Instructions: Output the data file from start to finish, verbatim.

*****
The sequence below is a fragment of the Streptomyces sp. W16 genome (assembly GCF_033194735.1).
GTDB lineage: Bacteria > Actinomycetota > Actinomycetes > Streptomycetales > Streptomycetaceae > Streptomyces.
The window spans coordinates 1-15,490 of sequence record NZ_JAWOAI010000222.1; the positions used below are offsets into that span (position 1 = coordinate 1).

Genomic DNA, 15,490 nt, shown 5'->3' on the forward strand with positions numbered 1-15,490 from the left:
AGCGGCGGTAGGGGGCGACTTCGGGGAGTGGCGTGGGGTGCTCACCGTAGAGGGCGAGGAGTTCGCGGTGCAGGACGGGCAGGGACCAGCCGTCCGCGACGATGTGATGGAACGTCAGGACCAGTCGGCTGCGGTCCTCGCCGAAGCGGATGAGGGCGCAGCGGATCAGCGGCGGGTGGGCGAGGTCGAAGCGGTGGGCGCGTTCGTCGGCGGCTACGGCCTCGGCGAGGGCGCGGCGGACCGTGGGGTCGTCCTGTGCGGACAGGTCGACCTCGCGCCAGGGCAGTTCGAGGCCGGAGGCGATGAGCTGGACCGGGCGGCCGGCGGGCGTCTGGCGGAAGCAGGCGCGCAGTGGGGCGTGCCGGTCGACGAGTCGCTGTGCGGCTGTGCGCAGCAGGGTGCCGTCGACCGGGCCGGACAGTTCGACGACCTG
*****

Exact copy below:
The sequence below is a fragment of the Streptomyces sp. W16 genome (assembly GCF_033194735.1).
GTDB lineage: Bacteria > Actinomycetota > Actinomycetes > Streptomycetales > Streptomycetaceae > Streptomyces.
The window spans coordinates 1-15,490 of sequence record NZ_JAWOAI010000222.1; the positions used below are offsets into that span (position 1 = coordinate 1).

Genomic DNA, 15,490 nt, shown 5'->3' on the forward strand with positions numbered 1-15,490 from the left:
AGCGGCGGTAGGGGGCGACTTCGGGGAGTGGCGTGGGGTGCTCACCGTAGAGGGCGAGGAGTTCGCGGTGCAGGACGGGCAGGGACCAGCCGTCCGCGACGATGTGATGGAACGTCAGGACCAGTCGGCTGCGGTCCTCGCCGAAGCGGATGAGGGCGCAGCGGATCAGCGGCGGGTGGGCGAGGTCGAAGCGGTGGGCGCGTTCGTCGGCGGCTACGGCCTCGGCGAGGGCGCGGCGGACCGTGGGGTCGTCCTGTGCGGACAGGTCGACCTCGCGCCAGGGCAGTTCGAGGCCGGAGGCGATGAGCTGGACCGGGCGGCCGGCGGGCGTCTGGCGGAAGCAGGCGCGCAGTGGGGCGTGCCGGTCGACGAGTCGCTGTGCGGCTGTGCGCAGCAGGGTGCCGTCGACCGGGCCGGACAGTTCGACGACCTG